It’s the story of a match made in historical home heaven. The sprawling 1920s estate tucked away in the Arboleda section of Ojai was in need of attention. Relatively untouched since it was built in 1926, the Spanish Colonial Revival home had seen better days. Enter a visionary couple who moved to the Santa Barbara area from Santa Cruz, saw the property and were smitten.
Appreciating the home’s architectural integrity and beautiful details, such as colorful handmade tile and wrought-iron finishings, they knew that they wanted to restore it to its original grandeur while honoring its history. They also wanted to bring it up to and beyond today’s energy efficiency standards. Teaming up with Allen Construction as general contractor, they embarked on what would become a two-and-a-half-year restoration project and labor of love.
Old & New
“The challenge was how to maintain the character while incorporating the modern amenities of a brand-new house,” says Bryan Henson, president of Allen Construction. “The goal is that it doesn’t look like it’s been remodeled.”
Set on eight acres and known as El Toro, the house was designed by famed architect Arthur E. Harvey, who created the Château Élysée in Los Angeles. Harvey’s original design blueprints for the property and historical photos were an invaluable reference, as Allen Construction’s team worked with the late Santa Barbara architect Peter Becker and his associate Tom Henson.
They discovered two balconies that were part of the original design, but had not been built. Those were added, along with a water closet in the master bath, but the rest of the project was essentially a careful, meticulous and respectful restoration of what was there.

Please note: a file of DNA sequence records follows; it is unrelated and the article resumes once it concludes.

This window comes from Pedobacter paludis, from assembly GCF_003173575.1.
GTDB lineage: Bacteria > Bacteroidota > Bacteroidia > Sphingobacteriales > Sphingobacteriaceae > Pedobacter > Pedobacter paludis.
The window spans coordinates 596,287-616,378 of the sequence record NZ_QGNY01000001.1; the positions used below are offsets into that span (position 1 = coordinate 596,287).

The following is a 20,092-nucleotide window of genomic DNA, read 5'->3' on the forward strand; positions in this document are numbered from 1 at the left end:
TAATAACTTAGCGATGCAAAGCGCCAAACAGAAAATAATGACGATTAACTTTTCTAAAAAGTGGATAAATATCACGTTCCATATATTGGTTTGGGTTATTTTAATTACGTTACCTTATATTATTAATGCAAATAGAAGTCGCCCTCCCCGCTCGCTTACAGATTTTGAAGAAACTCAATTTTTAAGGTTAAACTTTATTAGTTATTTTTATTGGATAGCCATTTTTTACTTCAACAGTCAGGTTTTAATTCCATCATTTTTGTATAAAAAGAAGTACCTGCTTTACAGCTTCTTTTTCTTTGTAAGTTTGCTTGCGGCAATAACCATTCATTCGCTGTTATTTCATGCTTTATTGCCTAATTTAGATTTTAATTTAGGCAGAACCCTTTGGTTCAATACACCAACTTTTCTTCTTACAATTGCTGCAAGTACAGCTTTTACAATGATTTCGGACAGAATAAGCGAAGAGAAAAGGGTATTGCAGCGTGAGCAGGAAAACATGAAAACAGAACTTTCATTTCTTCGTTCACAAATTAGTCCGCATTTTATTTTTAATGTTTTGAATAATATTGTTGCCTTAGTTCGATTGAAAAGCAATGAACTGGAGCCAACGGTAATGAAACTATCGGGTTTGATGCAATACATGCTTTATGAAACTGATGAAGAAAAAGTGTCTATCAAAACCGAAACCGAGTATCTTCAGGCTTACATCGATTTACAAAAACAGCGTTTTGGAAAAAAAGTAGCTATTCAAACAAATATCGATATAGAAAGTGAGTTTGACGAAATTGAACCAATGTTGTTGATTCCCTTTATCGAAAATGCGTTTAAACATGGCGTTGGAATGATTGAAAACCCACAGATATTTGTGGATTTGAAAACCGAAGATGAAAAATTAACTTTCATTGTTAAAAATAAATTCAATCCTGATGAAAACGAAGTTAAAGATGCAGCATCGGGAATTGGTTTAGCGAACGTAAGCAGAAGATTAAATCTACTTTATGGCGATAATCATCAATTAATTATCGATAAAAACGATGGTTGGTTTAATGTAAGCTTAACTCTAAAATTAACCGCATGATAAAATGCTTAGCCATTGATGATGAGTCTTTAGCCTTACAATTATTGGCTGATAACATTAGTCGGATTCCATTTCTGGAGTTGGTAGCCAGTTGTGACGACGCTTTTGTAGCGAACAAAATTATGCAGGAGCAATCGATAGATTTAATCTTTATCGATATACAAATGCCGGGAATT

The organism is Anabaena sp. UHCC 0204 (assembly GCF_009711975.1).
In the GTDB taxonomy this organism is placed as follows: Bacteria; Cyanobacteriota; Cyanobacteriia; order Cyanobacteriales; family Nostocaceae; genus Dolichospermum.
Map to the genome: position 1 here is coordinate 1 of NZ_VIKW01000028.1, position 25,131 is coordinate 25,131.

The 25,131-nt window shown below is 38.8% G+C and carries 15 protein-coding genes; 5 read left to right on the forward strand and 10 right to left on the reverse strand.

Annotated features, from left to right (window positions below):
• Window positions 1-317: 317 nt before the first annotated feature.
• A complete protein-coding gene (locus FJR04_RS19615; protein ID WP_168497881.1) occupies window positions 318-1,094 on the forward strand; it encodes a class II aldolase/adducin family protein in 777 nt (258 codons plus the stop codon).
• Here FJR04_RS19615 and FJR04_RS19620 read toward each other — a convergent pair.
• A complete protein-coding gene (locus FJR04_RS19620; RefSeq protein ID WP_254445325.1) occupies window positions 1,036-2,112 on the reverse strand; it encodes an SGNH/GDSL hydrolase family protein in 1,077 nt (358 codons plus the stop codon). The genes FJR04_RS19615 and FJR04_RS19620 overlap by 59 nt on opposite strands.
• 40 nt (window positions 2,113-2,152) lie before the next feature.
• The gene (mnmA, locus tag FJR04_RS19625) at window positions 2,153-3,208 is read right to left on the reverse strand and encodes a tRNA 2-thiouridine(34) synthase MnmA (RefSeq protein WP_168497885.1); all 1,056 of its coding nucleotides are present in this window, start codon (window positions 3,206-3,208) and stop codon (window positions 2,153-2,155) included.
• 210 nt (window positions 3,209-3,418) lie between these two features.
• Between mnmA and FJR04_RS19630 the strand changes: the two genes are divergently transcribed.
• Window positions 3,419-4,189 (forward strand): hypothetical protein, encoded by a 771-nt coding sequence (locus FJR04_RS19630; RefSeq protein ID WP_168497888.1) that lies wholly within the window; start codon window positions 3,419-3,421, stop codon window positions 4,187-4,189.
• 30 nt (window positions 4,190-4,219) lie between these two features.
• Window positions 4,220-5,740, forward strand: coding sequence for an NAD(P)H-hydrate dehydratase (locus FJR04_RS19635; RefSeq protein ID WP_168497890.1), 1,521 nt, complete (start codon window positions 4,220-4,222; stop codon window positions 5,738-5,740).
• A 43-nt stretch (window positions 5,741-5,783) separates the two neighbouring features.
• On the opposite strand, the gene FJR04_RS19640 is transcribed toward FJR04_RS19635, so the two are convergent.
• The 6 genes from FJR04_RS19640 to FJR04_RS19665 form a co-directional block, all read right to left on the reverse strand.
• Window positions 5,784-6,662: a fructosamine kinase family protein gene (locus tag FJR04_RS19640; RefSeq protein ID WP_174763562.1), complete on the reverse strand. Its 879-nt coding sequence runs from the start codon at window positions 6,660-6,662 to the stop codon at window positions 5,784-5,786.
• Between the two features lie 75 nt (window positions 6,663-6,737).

Dry-rotted plaster throughout the house was replaced with fresh plaster designed to look as it did in the 1920s. Doors and windows were remade based on the original blueprints. Hardware was salvaged, refurbished or fabricated to match, and exquisite painted ceilings on burlap canvas were restored. A 1950s pool house and swimming pool were torn out and replaced to fit seamlessly with the home’s architecture and surroundings.
Now registered as a historical landmark, El Toro is a stunning model of sustainability. Eco-conscious features incorporated during the restoration include three-phase electrical power, ultra-low-flow plumbing fixtures, energy-efficient window glass and zero-VOC finishes. Solar panels are next on the homeowners’ to-do list, with the aim of making the house net-zero energy, where the house only consumes as much energy as it produces.
“We want to be good stewards of the land and the property surrounding the home,” says the homeowner. “We feel super-fortunate to be able to caretake this property for a while.” He credits landscape designer Jim Melnik and Connor Jones at Ojai Permaculture for bringing the couple’s garden dreams to fruition. What was once a neglected orange orchard is now a thriving terraced organic garden designed to hold water for irrigation and growing food.
“Every drop of water that falls on the property will stay and be used to irrigate or recharge the aquifers,” notes the homeowner. Strolling among native plants and citrus, avocado, persimmon and pomegranate trees, he says, “One of the most important things to me is the community.”
The couple donates the majority of their bounty of fruits and vegetables to Ojai and Oxnard nonprofits. They also enjoy sharing El Toro during the Ojai Holiday Home Tour and Green Living Tour. When the project was finished, “The homeowner paid us the highest compliment,” says Henson.” He said, ‘It looks like you guys were never here.'”
This story was originally published in the Winter 2017-18 issue of Santa Barbara Seasons Magazine.